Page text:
Don't outstay your welcome. Respect the physician's time. Don't take longer than you agreed to, and respond to signals that it's time to wrap it up.

Give 'em what they want. Most physicians eagerly accept new information. If you can provide legitimately new information, physicians will usually open their door a crack. And maybe next time, they'll hold it open wider and longer. Here are a few ideas:


•Â Conduct literature searches in advance to find the latest news.


•Â Provide individualized material in response to questions asked on the last visit.


•Â Hold "lunch and learn" sessions for the office.

Keep your instincts in check. In the face of sales quotas and product marketing hype, your enthusiasm may run high - too high for a doctor's taste. Pressure selling will backfire, so, while you have to be assertive to get in the door, you'll get further by knowing your stuff than by going for the jugular.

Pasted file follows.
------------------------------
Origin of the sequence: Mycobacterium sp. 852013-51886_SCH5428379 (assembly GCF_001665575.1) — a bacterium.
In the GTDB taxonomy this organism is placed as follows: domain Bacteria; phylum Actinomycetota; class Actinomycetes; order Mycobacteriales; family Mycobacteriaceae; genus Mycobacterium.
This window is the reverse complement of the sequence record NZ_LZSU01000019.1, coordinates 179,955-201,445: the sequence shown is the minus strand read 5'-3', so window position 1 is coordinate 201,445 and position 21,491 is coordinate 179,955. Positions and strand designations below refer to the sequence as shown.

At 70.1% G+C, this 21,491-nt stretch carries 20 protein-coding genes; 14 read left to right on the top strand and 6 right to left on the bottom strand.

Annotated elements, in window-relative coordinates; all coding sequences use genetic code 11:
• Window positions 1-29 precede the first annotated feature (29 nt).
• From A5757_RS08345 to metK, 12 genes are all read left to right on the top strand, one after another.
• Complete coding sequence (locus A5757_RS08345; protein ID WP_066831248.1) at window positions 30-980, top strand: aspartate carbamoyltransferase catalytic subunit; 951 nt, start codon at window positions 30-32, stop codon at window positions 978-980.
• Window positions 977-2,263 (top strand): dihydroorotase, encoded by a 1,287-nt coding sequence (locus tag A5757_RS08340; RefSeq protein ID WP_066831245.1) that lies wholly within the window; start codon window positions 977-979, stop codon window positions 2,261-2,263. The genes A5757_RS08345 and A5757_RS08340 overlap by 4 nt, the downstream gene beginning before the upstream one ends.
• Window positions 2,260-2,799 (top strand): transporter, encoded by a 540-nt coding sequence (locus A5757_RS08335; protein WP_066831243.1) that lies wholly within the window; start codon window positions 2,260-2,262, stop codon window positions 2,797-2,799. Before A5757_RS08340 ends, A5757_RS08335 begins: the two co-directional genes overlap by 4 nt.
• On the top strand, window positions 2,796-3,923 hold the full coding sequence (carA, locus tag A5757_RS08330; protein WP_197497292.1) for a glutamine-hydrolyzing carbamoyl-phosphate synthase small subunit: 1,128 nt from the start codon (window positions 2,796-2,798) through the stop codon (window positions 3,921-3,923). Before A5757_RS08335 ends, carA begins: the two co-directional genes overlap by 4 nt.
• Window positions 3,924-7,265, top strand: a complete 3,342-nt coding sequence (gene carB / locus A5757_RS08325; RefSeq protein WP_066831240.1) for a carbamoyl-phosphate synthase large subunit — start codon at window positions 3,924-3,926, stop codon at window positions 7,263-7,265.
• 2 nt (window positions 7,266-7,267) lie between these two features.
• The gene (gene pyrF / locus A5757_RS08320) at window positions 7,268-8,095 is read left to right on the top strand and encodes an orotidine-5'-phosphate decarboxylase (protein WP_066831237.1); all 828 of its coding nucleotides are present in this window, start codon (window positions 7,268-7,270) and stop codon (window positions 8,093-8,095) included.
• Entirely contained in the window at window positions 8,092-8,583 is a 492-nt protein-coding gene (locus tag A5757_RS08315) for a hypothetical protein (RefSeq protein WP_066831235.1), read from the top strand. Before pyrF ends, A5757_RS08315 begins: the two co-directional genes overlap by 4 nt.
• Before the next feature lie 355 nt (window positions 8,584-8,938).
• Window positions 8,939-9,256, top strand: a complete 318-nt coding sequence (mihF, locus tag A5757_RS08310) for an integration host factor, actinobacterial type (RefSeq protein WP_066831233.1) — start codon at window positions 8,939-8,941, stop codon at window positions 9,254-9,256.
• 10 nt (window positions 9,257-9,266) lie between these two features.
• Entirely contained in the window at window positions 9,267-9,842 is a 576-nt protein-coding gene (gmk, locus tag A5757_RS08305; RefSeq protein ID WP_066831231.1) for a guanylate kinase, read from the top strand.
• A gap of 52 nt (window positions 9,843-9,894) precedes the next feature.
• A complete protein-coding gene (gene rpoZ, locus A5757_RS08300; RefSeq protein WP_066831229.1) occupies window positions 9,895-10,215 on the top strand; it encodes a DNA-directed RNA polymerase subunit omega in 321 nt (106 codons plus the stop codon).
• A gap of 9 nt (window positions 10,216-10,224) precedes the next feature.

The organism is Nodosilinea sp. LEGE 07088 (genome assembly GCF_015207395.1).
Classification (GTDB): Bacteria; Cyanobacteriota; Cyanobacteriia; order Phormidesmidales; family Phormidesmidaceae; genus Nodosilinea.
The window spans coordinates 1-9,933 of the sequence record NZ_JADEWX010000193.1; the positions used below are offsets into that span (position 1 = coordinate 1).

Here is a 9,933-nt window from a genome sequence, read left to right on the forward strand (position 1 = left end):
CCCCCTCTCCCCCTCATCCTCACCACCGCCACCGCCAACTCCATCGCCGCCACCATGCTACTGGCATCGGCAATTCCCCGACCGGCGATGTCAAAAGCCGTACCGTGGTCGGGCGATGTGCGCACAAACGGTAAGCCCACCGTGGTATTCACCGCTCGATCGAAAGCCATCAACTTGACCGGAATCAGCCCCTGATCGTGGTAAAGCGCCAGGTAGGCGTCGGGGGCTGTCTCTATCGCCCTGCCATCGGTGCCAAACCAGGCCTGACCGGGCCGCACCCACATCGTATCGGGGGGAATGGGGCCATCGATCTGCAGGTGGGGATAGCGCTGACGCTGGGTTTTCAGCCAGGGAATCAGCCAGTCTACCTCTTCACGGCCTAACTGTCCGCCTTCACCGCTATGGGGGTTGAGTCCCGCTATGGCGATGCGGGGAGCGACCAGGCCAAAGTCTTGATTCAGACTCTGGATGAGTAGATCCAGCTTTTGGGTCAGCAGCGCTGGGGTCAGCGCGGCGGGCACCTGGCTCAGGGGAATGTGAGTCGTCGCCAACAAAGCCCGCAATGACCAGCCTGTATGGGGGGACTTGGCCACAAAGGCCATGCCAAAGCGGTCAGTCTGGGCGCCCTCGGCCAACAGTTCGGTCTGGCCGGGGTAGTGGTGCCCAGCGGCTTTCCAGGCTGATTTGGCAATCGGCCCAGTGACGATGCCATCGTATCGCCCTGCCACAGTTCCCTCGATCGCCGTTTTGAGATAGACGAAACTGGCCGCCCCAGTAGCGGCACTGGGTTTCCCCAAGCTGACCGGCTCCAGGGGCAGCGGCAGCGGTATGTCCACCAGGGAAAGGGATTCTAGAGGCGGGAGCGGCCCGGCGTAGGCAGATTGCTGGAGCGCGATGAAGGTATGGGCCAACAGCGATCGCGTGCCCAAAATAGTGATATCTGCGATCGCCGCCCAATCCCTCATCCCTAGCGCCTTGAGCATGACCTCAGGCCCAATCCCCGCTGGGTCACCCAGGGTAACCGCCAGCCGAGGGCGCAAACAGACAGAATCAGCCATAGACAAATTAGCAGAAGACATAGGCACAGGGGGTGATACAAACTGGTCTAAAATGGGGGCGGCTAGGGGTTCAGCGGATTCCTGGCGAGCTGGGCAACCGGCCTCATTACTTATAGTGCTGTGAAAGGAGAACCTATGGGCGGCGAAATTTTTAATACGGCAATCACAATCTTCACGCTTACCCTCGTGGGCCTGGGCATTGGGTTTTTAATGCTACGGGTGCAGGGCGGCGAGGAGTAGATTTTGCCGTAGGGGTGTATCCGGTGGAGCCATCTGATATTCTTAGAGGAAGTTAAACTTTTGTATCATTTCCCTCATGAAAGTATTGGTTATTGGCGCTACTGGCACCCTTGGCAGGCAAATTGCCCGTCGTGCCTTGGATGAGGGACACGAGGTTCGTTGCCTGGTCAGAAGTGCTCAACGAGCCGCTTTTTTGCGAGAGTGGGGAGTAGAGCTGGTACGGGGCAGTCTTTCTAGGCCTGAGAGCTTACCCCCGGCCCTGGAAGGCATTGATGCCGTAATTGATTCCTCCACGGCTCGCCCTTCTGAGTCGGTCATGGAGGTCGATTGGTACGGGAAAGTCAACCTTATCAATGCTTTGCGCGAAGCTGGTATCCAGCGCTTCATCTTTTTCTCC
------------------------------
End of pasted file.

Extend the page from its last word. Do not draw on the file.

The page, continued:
Final words of advice

Before you admit defeat and write off a large portion of your territory as out of reach, give some of the above techniques a try and then try them again and again. Successful reps have a dogged determination that emanates from a personal commitment to their job.

Several sales reps who are seeing so-called "no-see" physicians offer these secrets to their own success:


•Â "Remain knowledgeable, dependable and personable."


•Â "Follow the doctors' rules and work in their system."


•Â "Be professional. Period."


•Â "Increase your planning time and improve your time management."


•Â "View your job as providing continuing information to physicians so they can better serve and treat their patients, and go from there."

Finally, the best way to look at successfully interacting with no-see physician is to realize that a synonym for "selling" is "helping." If you have but one minute to sell, use it to help the physician and it will amount to the same thing. PR